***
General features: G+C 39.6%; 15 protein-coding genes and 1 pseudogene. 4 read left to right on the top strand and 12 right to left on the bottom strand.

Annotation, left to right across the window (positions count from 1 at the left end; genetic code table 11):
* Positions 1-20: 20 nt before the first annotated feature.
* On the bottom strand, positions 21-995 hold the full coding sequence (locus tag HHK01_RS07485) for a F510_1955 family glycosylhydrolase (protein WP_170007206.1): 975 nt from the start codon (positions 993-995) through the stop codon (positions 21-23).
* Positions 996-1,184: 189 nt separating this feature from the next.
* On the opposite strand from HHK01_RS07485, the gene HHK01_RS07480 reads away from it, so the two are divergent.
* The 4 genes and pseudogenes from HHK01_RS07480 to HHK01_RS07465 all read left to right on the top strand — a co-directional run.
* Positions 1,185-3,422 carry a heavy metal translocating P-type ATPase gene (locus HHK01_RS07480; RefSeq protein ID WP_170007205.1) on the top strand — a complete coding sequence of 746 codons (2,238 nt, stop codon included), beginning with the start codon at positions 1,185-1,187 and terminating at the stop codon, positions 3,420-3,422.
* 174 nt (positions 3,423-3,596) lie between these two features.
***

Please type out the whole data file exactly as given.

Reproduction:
General features: G+C 39.6%; 15 protein-coding genes and 1 pseudogene. 4 read left to right on the top strand and 12 right to left on the bottom strand.

Annotation, left to right across the window (positions count from 1 at the left end; genetic code table 11):
* Positions 1-20: 20 nt before the first annotated feature.
* On the bottom strand, positions 21-995 hold the full coding sequence (locus tag HHK01_RS07485) for a F510_1955 family glycosylhydrolase (protein WP_170007206.1): 975 nt from the start codon (positions 993-995) through the stop codon (positions 21-23).
* Positions 996-1,184: 189 nt separating this feature from the next.
* On the opposite strand from HHK01_RS07485, the gene HHK01_RS07480 reads away from it, so the two are divergent.
* The 4 genes and pseudogenes from HHK01_RS07480 to HHK01_RS07465 all read left to right on the top strand — a co-directional run.
* Positions 1,185-3,422 carry a heavy metal translocating P-type ATPase gene (locus HHK01_RS07480; RefSeq protein ID WP_170007205.1) on the top strand — a complete coding sequence of 746 codons (2,238 nt, stop codon included), beginning with the start codon at positions 1,185-1,187 and terminating at the stop codon, positions 3,420-3,422.
* 174 nt (positions 3,423-3,596) lie between these two features.